Adam Broomberg & Oliver Chanarin - Holy Bible

Adam Broomberg and Oliver Chanarin "Holy Bible", 2013. Photograph: Courtesy Mack
Naizgled jednostavna ideja (umetnuti fotografije ljudske okrutnosti i nasmiješenosti u tekst Biblije) popraćena idejama izraelskog filozofa Adija Ophira (o božanskom nasilju, o Bogu koji već od samog početka izaziva samo katastrofe i uglavnom se brine samo o tome kako vladati podanicima, čovječanstvom) otkriva ipak o čemu se zapravo cijelo vrijeme "tu" radi.


Adam Broomberg & Oliver Chanarin Holy Bible 
“Right from the start, almost every appearance he made was catastrophic… Catastrophe is his means of operation, and his central instrument of governance." Adi Ophir

Violence, calamity and the absurdity of war are recorded extensively within The Archive of Modern Conflict, the largest photographic collection of its kind in the world. For their most recent work, Holy Bible, Adam Broomberg and Oliver Chanarin mined this archive with philosopher Adi Ophir’s central tenet in mind: that God reveals himself predominantly through catastrophe and that power structures within the Bible correlate with those within modern systems of governance.
The format of Broomberg and Chanarin’s illustrated Holy Bible mimics both the precise structure and the physical form of the King James Version. By allowing elements of the original text to guide their image selection, the artists explore themes of authorship, and the unspoken criteria used to determine acceptable evidence of conflict.
Inspired in part by the annotations and images Bertolt Brecht added to his own personal bible, Broomberg and Chanarin’s publication questions the clichés at play within the visual representation of conflict.

Violence, calamity and the absurdity of war: For their most recent work “Holy Bible”, Adam Broomberg and Oliver Chanarin mined the photographic collection of “The Archive of Modern Conflict” with Israeli philosopher Adi Ophir’s central tenet in mind: that God reveals himself predominantly through catastrophe.

It’s a common reflex. Very human. Whenever something horrific happens, people tend to turn to God in disbelieve and ask themselves: “Where was he?” Unable to comprehend what can’t be put in words. Atrocities so cruel, they surpass all imagination. The Nazi Genocide of the Jews, the atomic bomb or the attack on the World Trade Center: “How could God let that happen?” A question implying that maybe God sometimes is not present for a brief moment. On the other hand: How could an almighty God not be aware of everything happening on earth he created? Unable to find answers and having their faith put to a hard test, people try to make sense of the unspeakable.
“Right from the start, almost every appearance he made was catastrophic.” Adi Ophir
But according to Israeli philosopher Adi Ophir it’s precisely in catastrophic events that God manifests his presence. In his essay “Divine Violence” at the end of the new book “Holy Bible” by Adam Broomberg and Oliver Chanarin (co-published between MACK and the AMC), he opens with the following words: ”Right from the start, almost every appearance he made was catastrophic.”
The two artists chose the “Holy Bible” to illustrate Ophir’s point. Black cover, and the title imprinted in golden letters: From the outside the book resembles a normal copy of a King James’ version of God’s word. Yet inside, Broomberg and Chanarin have created a horrifying testimony of what mankind has been capable of. It’s a visual journey through the darkest moments of recent human history.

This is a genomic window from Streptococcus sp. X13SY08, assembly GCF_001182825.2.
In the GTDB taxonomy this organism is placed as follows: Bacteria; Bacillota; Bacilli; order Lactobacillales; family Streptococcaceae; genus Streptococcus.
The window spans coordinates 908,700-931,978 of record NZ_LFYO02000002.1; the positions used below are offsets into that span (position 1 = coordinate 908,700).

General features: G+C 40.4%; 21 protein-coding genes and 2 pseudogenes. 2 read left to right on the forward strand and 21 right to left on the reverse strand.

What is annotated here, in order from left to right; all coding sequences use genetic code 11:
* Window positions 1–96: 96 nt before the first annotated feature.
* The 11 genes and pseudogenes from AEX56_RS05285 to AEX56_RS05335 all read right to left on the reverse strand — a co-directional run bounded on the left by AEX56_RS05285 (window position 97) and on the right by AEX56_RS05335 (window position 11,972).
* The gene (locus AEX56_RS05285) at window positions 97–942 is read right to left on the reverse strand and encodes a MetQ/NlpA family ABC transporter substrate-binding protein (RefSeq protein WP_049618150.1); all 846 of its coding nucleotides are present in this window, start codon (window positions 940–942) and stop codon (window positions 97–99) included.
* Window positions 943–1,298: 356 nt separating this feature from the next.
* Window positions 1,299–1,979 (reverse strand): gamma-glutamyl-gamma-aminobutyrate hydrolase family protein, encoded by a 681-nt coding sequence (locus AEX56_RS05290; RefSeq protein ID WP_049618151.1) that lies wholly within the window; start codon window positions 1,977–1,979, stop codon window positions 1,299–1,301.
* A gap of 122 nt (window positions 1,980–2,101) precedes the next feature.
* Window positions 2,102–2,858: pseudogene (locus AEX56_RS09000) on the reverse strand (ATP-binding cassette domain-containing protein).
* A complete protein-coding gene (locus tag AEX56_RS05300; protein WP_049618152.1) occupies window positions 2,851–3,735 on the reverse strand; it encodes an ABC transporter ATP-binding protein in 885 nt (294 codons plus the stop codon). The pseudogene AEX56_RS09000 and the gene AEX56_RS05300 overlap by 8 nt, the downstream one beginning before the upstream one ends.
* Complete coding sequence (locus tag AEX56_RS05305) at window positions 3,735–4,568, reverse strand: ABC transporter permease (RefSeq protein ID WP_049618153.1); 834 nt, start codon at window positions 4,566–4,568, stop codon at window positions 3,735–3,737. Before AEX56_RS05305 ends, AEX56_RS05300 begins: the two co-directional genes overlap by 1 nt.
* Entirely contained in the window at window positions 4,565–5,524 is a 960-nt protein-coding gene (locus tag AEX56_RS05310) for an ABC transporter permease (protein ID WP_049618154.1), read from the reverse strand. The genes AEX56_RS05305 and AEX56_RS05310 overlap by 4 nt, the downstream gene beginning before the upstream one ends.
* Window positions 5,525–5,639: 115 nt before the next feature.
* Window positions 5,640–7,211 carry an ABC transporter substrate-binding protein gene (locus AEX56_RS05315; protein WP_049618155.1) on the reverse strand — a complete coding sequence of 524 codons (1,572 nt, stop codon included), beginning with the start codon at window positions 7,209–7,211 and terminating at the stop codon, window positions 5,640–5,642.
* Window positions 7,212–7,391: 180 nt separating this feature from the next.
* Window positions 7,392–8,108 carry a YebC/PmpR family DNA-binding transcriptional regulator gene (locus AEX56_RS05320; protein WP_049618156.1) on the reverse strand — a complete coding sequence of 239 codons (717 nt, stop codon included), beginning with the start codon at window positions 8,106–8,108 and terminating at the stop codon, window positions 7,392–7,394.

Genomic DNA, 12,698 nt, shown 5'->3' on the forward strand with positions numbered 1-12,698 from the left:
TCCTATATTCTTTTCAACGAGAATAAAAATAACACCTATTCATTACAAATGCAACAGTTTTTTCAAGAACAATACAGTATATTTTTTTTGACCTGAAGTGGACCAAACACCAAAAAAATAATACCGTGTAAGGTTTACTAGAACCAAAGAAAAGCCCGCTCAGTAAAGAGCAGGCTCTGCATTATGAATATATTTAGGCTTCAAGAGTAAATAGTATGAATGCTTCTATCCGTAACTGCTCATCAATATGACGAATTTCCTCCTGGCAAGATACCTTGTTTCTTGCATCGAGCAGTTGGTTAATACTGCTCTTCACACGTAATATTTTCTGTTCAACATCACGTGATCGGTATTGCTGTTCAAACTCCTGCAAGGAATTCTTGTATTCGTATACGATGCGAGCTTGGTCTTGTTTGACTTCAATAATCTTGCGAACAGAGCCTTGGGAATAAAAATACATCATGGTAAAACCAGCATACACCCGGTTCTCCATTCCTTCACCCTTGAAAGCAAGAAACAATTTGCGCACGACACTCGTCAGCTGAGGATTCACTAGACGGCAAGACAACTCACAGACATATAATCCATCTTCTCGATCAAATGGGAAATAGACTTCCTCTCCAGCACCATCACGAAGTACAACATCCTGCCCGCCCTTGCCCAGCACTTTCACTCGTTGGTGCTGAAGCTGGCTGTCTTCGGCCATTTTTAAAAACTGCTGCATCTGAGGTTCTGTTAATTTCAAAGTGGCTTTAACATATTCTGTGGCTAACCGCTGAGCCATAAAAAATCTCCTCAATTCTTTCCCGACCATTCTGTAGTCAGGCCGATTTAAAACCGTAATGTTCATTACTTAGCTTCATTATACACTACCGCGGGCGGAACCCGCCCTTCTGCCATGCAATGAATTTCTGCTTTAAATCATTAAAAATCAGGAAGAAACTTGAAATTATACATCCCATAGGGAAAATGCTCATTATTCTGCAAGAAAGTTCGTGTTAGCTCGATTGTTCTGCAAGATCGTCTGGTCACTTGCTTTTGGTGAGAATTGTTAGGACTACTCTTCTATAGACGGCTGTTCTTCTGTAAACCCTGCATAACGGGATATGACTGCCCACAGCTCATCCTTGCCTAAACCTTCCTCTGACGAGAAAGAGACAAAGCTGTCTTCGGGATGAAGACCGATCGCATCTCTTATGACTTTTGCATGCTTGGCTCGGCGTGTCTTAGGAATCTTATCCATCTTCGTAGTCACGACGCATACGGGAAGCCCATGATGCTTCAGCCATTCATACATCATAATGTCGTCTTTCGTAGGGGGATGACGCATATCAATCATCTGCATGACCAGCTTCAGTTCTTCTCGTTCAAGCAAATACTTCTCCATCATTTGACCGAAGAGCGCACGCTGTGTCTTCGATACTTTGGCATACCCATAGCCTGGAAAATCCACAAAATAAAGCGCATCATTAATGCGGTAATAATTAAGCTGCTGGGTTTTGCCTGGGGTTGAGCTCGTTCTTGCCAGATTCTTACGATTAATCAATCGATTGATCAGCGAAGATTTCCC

Broomberg and Chanarin overlayed the original text with images and paired them with phrases underlined in red. By allowing elements of the original text to guide their image selection, the two artists explore themes of authorship, and the unspoken criteria used to determine acceptable evidence of conflict.
“The state has taken, or might seem to be taking his role as the chief author of destruction and the ultimate agent of providence.” Adi Ophir
Just a few examples of these skillful juxtapositions: On page 719 Broomberg and Chanarin placed an image of the second plane crashing into the World Trade Center on September 11th, 2001. Highlighted next to it are the words: “Worship the beast and his image.” On another page one can see a marine soldier posing underneath a picture of Adolf Hitler hanging on the wall: “Behold, they are all vanity; their works  are nothing; their molten images are wind and confusion.” The photos come from the London based “Archive of Modern Conflict” (AMC).
Very often the cruelties were committed in the name of a state or particular government. Violence as a means to defend a certain institutional order or set of values. Ophir writes: “On the one hand, the state has become a potential or actual generator and facilitator of large-scale disasters, and the destructive power of some states has been brought to perfection. On the other hand, the state has also become a facilitator, sponsor, and co-ordinator of assistance, relief and survival in times of disaster. In both cases, the state has taken, or might seem to be taking his role as the chief author of destruction and the ultimate agent of providence.”
Adam Broomberg - Oliver Chanarin: Holy Bible, 2013. Photograph: Courtesy Mack
Adam Broomberg – Oliver Chanarin: Holy Bible, 2013. Photograph: Courtesy Mack

Adam Broomberg - Oliver Chanarin: Holy Bible, 2013. Photograph: Courtesy Mack
Adam Broomberg – Oliver Chanarin: Holy Bible, 2013. Photograph: Courtesy Mack

Adam Broomberg - Oliver Chanarin: Holy Bible, 2013. Photograph: Courtesy Mack